Obama’s Healthcare Policy Includes Focus on Schools

June 12, 2007

by Rochelle Davis, HSC Executive Director

While some people might think that healthy school food and access to recess and gym class are not critical public policy issues worthy of the attention of our national leaders, we’re constantly working to show how essential it is for leaders at all levels to recognize that these are public health issues that ultimately affect everyone.

It’s mind boggling to consider that children today might be the first generation to have a shorter life expectancy than their parents — all because of the increase in the rate of childhood obesity and related health complications.

Illinois Sen. Barack Obama recently released his healthcare policy [pdf] and I was very pleased to see that he recognized the seriousness of childhood obesity. In fact, he dedicated a section on school systems to the issue:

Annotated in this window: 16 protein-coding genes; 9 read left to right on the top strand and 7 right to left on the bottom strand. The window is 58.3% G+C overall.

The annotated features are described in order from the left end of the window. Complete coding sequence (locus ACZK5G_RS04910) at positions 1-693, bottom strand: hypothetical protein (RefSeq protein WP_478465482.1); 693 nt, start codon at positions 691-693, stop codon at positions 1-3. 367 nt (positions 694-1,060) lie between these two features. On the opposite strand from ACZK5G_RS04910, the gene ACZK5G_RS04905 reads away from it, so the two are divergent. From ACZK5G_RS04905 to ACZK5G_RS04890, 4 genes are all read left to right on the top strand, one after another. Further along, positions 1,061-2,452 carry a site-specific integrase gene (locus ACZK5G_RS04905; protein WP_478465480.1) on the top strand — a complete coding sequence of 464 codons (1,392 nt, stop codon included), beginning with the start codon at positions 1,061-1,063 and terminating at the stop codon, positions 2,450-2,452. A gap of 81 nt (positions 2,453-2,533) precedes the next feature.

A generation ago, nearly half of all school-aged children walked or biked to school. Today, nearly 9 out of 10 children are driven to school. And once there, children are not very physically active- only 8 percent of elementary schools require daily physical education. Childhood obesity is nearly epidemic, particularly among minority populations, and school systems can play an important role in tackling this issue. For example, only about a quarter of schools adhere to nutritional standards for fat content in school lunches. Obama will work with schools to create more healthful environments for children, including assistance with contract policy development for local vendors, grant support for school-based health screening programs and clinical services, increased financial support for physical education and educational programs for students.

These are all initiatives that we’ve been supporting. We will continue to bring these issues to the attention of political leaders — and look at how other candidates are addressing these concerns.